IHE's effects on PACS implementation

AuntMinnie.com: What impact will IHE have on PACS implementation, and how soon will it be felt?

Caren Mason, eMed: The concepts that IHE are developing will have an impact as they help to improve data integrity within the system and, thereby, reduce system administration. IHE also helps improve tracking of operations and, thereby, increase revenue through improved accuracy of billing and decrease costs through better operational management. RIS and PACS vendors have already, and will continue to implement the concepts of IHE. However, vendors will implement these concepts in nonstandard ways.

Vishal Wanchoo, GE: IHE is really taking PACS to the next step, improving PACS workflow for customers and vendors. It’s just a normal evolution of PACS functionality.

However, there’s a huge installed base that will not be IHE compliant, primarily due to the legacy imaging modalities out there. When you have a 10-year-old modality, it’s not going to be IHE-compliant, forcing the mixing and matching of IHE- and non-IHE-compliant equipment. Ten years from now it will not be an issue, but for now, it’s not the panacea that we want it to be. But it’s certainly a step in the right direction.

Gary Larson, Kodak: IHE is definitely beginning to sensitize both PACS and IS vendors as to the need for integrated enterprise workflow solutions. The ultimate success of this initiative is still hard to predict, but could be impacted by the degree that the IT companies become more heavily involved.

Richard Hullihen, Marconi: We’re already feeling an impact from IHE, and already seeing IHE-interfaced systems in the market. The Department of Veterans Affairs is leading part of that in its procurement activities, for which they’re requiring in some cases these kinds of functionality and interoperability.

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This will be an ongoing process. It’s taken the market a fair amount of time even to fully digest the notion of what DICOM conformance is, and the industry continues to learn in real-time. Standards conformance is insufficient to guarantee interoperability, and so efforts such as IHE -- where information systems and imaging systems come together to try to better define the framework for interoperability -- is absolutely critical to the next wave of deploying these technologies.

Milan diPierro, Philips: IHE is one of a number of efforts to standardize the way medical devices communicate and operate with respect to one another. DICOM, CORBA, HTML, XML, SQL, and various Microsoft standards (SAPI, COM, DCOM, etc.) all play a role in improving the clinical functionality of a hospital’s system of medical devices (i.e. modalities, information systems, output devices, etc.).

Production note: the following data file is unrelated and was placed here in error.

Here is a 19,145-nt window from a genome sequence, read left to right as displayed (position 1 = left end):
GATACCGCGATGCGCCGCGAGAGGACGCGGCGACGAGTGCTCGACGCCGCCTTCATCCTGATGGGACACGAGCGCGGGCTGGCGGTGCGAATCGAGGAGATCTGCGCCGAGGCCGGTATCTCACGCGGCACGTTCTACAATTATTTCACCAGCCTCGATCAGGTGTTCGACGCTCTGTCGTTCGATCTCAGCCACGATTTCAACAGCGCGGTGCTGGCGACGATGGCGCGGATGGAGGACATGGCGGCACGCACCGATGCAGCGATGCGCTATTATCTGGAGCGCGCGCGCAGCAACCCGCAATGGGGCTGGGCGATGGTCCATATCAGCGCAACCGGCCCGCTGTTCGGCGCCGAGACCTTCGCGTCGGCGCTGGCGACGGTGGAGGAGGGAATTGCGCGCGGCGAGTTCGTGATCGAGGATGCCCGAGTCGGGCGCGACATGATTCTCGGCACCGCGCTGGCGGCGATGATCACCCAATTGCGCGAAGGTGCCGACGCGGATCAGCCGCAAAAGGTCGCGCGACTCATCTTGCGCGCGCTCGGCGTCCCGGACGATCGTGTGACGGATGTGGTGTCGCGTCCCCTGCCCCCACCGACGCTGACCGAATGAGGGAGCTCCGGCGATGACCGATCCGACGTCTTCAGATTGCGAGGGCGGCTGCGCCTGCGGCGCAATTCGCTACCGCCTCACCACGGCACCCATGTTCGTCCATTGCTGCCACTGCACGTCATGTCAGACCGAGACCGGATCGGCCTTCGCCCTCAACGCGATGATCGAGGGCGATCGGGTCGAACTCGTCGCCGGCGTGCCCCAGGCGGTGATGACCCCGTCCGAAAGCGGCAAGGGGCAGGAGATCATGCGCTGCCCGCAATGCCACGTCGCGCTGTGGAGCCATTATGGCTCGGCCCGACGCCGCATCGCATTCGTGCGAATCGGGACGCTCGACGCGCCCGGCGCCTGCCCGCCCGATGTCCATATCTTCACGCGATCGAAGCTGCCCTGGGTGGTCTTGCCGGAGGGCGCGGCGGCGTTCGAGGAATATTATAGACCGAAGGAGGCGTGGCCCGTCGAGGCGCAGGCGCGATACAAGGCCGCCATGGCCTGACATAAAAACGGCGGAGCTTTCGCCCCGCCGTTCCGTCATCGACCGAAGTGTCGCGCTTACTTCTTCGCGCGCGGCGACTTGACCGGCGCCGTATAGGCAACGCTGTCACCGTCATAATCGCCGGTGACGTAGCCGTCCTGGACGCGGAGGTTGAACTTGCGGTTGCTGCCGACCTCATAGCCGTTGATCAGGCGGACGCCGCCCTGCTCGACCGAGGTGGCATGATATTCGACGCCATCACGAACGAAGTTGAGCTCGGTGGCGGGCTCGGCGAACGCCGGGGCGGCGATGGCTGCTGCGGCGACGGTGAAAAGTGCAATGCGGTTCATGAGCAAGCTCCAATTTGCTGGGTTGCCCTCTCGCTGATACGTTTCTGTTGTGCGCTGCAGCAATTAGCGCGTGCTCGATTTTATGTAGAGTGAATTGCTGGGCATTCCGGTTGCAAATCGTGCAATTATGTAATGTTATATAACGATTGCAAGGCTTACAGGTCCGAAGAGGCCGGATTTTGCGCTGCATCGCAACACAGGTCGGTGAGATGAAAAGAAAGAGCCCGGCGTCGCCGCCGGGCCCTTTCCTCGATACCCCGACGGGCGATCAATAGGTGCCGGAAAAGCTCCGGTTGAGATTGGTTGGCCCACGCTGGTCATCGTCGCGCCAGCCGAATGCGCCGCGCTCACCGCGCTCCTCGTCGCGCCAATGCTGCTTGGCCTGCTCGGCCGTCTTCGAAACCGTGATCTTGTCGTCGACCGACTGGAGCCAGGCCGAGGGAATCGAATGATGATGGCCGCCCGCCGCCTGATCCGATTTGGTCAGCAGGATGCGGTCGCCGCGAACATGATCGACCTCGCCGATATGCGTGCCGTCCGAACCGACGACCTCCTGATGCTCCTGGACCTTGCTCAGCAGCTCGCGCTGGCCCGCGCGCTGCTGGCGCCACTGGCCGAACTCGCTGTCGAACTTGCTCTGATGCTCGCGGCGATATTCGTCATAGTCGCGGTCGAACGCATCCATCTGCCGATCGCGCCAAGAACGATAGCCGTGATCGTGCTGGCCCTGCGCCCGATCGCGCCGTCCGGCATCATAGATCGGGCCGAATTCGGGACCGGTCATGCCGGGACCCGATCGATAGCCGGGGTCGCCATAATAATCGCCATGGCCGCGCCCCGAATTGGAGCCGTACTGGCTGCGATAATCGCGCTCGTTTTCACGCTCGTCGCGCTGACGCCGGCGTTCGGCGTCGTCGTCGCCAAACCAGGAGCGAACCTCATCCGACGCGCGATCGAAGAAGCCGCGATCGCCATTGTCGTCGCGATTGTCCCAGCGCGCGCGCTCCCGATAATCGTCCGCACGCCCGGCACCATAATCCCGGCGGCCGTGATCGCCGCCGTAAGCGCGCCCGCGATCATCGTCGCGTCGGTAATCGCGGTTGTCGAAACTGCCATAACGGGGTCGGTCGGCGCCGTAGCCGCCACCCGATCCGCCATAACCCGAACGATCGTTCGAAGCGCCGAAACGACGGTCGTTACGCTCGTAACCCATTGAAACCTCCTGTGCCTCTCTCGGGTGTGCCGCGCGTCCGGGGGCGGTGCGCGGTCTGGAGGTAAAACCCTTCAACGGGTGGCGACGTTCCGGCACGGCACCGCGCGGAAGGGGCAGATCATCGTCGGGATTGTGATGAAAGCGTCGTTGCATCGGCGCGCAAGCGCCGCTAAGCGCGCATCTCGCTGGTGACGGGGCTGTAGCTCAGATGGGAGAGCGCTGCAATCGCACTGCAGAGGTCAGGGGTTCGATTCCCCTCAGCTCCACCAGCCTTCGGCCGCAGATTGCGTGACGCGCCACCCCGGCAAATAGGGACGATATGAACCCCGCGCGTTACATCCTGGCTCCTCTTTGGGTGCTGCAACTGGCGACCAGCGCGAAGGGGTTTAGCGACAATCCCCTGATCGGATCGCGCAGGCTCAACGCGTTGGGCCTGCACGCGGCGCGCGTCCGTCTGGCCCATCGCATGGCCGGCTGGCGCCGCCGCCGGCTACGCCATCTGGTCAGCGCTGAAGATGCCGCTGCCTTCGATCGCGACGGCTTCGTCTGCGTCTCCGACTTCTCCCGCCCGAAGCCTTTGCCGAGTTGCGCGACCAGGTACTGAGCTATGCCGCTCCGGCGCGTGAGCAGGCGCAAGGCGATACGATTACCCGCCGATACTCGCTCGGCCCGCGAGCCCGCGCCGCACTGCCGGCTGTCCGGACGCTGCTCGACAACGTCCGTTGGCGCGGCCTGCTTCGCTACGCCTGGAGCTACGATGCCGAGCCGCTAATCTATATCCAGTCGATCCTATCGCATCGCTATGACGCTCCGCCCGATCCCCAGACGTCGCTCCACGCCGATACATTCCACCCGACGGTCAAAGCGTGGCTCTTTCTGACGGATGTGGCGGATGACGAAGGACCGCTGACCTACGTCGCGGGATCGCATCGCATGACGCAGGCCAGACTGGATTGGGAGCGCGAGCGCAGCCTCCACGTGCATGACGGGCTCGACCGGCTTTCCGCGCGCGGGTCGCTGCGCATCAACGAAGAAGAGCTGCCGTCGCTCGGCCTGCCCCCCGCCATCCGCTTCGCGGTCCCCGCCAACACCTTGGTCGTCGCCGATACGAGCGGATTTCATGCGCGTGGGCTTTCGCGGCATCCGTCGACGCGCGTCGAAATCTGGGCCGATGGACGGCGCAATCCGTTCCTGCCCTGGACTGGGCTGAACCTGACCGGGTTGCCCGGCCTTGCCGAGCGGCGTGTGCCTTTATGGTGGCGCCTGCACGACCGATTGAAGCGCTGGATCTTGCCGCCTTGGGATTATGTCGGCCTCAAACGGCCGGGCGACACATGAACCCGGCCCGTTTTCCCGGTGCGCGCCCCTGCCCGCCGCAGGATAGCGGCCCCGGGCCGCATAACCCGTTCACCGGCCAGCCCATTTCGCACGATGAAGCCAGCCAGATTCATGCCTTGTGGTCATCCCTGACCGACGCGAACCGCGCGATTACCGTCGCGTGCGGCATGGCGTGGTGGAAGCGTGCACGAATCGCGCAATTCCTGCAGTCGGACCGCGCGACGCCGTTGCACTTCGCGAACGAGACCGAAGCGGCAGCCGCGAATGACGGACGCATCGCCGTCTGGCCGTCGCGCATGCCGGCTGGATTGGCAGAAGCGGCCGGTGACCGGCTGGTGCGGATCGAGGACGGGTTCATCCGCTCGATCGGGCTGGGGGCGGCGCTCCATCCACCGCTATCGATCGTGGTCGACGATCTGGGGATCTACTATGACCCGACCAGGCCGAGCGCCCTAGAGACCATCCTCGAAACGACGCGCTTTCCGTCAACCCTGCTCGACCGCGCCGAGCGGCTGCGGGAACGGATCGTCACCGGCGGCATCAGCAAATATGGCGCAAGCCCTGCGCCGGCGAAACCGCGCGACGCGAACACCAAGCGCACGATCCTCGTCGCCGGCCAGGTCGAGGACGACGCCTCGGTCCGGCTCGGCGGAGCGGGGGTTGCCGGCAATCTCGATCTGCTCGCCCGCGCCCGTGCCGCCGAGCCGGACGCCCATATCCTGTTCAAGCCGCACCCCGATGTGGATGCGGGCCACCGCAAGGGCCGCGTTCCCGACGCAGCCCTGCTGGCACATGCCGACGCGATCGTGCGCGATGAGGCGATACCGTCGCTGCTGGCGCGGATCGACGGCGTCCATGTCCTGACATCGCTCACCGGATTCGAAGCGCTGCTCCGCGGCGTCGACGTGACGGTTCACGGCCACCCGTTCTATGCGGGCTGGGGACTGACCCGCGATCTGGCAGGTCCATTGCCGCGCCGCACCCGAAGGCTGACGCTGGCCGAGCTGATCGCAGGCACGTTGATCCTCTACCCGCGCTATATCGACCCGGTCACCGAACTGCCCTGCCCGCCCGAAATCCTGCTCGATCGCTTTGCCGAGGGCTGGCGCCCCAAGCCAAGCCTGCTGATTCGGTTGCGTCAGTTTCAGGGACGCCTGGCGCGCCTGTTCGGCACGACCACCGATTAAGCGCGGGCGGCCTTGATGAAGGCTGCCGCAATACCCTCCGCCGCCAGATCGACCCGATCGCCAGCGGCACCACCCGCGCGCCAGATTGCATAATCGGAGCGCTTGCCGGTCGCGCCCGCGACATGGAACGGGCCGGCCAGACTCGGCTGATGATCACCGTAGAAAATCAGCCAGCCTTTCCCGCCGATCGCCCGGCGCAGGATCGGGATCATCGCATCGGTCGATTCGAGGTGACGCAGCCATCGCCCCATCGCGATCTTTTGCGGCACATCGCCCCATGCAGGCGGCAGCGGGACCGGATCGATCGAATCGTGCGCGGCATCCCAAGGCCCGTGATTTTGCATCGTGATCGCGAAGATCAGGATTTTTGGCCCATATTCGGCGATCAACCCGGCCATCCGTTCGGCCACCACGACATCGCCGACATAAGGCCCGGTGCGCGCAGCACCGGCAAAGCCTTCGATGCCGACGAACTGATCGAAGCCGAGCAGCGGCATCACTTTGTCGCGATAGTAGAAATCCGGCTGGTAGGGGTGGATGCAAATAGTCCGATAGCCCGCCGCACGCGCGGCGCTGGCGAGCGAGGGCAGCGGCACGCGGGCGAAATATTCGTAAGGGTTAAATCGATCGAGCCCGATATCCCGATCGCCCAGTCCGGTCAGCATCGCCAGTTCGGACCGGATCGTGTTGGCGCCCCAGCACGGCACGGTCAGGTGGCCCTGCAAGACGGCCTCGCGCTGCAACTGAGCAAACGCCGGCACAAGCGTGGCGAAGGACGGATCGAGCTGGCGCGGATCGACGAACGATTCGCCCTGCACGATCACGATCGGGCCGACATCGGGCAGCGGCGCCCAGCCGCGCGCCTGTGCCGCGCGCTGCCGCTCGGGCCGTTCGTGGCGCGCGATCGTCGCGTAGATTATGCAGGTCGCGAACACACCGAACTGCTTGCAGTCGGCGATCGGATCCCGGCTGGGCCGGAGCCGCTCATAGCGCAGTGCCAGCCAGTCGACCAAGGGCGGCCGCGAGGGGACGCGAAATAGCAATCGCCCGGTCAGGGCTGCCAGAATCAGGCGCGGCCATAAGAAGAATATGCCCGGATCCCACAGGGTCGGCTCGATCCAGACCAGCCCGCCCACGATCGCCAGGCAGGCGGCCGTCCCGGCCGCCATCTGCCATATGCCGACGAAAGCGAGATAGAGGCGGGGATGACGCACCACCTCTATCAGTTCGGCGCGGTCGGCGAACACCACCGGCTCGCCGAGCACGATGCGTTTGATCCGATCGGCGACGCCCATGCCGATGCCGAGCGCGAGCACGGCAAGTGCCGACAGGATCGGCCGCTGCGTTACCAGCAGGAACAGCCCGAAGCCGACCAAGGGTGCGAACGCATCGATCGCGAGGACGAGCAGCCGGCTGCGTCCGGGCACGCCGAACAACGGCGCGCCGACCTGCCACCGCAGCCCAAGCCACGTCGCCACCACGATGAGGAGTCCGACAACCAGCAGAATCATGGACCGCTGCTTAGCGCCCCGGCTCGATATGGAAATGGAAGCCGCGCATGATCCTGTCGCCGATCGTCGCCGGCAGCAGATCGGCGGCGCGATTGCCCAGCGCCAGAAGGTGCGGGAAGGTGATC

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With the increased focus on interoperability and integration, PACS implementations will continue to be most successful when all the parties involved (vendors, various hospital departments, etc.) share a clear understanding of each other’s roles and responsibilities.

It is also becoming more and more important for the PACS vendor to have a full suite of professional services including workflow analysis and process re-engineering, network infrastructure analysis and design, interoperability testing and analysis, project management, PACS clinical education, flexible financing programs, and technology refresh service.

Rik Primo, Siemens: IHE is providing a technical framework to integrate HIS/RIS/PACS, based on open platforms and industry standards. Further, IHE is providing a white space in which vendors can test inter-operability, before facing "plug and pray" issues at the customer site. This goes way beyond pure "connectivity."

As a result, we will see better-quality integration (read seamless) between RIS/HIS/PACS, with more easily maintained vendor-specific implementations that don't use proprietary code to achieve the integration goals. Interface boxes will become a thing of the past. This can be seen already today.

Next page: The impact of new technologies on PACS

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